Deng's ultimate legacy: an ungovernable China?
Feb. 22, 1997
BEIJING (AP) _ In the perfect world portrayed in China's official media, people bow before black-bordered pictures of Deng Xiaoping atop homemade altars and bureaucrats offer teary tribute in small memorial meetings.
Yet life on the streets tells a different story. Families jam department stores and teens munch on McDonalds. For entrepreneurs selling dusty Deng memorabilia, the passing of the Communist revolutionary and economic reformer equals capitalist opportunity.
``There's been a lot of official mourning for Deng Xiaoping, but most people have no such misconceptions. People are staying home if they want or going out if they have something to do,'' said a 40-year-old taxi driver who only gave his surname, Wang.
``What am I supposed to do? Sit at home and not drive for two days?''
Of all the powers Deng's free market revolution unleashed, none is as potent _ or as troubling for his successors _ as the freedom to ignore the government to pursue profit.
Deng has bequeathed a China brimming with as many expectations as its 1.2 billion people, a dynamic mass of aspirations that without his determined hand could spin beyond Beijing's control.
Since Deng's death Wednesday at 92, his anointed successors led by Communist Party General Secretary Jiang Zemin have quickly pledged to follow Deng's policies. They have little choice.
``All the common folk have tasted the fruits of his policies,'' Zhang Baifa, the vice mayor of Beijing, told reporters in December. ``If you wanted to make changes, the common folk wouldn't go for it.
``It's like a fried egg. Once you've fried it, it tastes good, and if you wanted to make it raw again, you can't.''
Deng's reforms, begun in 1978, breathed life into an economy that for generations bred little more than poverty. By ending the totalitarian government's petty intrusions into private lives and rejecting Mao Tse-tung's creed of egalitarianism, family farms blossomed, markets filled, factories hummed.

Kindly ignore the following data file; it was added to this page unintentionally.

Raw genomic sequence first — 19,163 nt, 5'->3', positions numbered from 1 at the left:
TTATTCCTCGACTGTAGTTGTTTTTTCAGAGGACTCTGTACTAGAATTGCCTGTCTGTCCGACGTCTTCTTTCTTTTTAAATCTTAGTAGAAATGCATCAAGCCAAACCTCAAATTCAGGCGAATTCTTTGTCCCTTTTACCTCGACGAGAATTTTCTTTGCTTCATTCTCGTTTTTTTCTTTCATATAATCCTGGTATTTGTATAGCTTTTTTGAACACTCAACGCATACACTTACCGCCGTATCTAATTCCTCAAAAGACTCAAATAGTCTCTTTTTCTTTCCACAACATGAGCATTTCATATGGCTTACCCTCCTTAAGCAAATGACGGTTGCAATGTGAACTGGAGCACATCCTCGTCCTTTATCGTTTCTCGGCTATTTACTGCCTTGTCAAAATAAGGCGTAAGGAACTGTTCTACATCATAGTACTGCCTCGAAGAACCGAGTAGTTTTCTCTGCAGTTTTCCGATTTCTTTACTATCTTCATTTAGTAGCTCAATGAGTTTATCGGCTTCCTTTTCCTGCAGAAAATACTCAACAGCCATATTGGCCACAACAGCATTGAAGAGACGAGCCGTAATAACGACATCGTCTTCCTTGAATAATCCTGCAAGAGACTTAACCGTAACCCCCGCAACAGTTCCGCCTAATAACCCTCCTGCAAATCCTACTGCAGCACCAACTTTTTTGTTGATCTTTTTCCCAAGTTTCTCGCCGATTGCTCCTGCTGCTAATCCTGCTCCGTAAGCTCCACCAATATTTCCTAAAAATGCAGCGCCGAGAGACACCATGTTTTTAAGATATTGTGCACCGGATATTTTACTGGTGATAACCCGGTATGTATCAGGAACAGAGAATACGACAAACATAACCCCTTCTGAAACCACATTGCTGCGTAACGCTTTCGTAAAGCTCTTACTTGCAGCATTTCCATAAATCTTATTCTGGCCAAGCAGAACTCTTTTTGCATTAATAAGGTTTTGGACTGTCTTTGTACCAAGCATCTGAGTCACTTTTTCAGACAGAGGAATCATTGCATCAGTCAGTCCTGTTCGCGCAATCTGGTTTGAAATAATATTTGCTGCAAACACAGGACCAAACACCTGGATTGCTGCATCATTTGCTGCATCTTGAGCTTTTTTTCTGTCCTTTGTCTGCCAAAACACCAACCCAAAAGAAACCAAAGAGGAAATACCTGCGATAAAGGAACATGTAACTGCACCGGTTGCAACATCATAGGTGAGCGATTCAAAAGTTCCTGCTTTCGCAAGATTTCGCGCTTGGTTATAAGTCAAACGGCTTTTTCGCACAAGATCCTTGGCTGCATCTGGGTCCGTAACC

At the same time, Deng placed firm limits on dissent. Evidence of his steely resolve came in 1989 when he ordered the military to open fire on pro-democracy demonstrators in Tiananmen Square.
Within this ferment of economic freedom and political constraint, some of China's oldest problems have revived and new ones sharpened: ethnic strife, defiant regional politicians, superstition, corruption, mounting layoffs and a widening gap between haves and have-nots.
``They've been fed a massive diet of economic reform and so little political reform,'' said Orville Schell, a Berkeley, Calif.-based China watcher and author. ``It's created a hidden instability.''
In the past two weeks, Beijing has hectored local governments for refusing to follow economic plans. Deadly riots between Muslim separatists and Chinese swept a city in far western China and the long persecuted dissident community has bestirred.
By official count, the riot Feb. 5 in Yining near China's border with Kazakstan left 10 people dead and 144 injured. Beijing has blamed rising violence between Chinese and members of the Turkic Uighur minority on local officials too busy making money or practicing Islam to crack down.
A few hours after Deng's death, a group calling itself the Chinese Independent Democratic Party released a statement calling on people ``to prepare for the collapse'' of the Communist dictatorship.
Although its authenticity could not be verified, the statement indicates that democracy campaigners remain eager for signs of greater tolerance after years of persecution that have jailed or exiled its most prominent members.
Much of the orchestrated mourning in the state-run media is intended to show that Jiang and other senior leaders are Deng's true successors, that they have inherited the ``mandate of heaven.''
But with broad economic goals fixed and appeals for changes falling on local government's deaf ears, Deng's heirs lack the authority and charisma their mentor often relied on.
Like emperors of old, Deng preferred to exercise power from behind the scenes. His public appearances were rare and thus exhilarating. His presence at a soccer match in 1977 _ his first appearance since being purged the year before _ brought the crowd to its feet, applauding.
Many Chinese credit Deng single-handedly for giving them a taste of affluence, even though he only set the reforms' direction and let others work out the details.
``Without Deng Xiaoping, we wouldn't have had the reforms,'' said Peng Ying, a 43-year-old former postal worker. ``Do you really think Jiang is up to it?''
Winston Lord, former U.S. assistant secretary of state, said: ``It's hard to imagine that they will have the authority Deng had. That's not all bad. There's a danger in one person trying to rule the lives of 1.2 billion people.''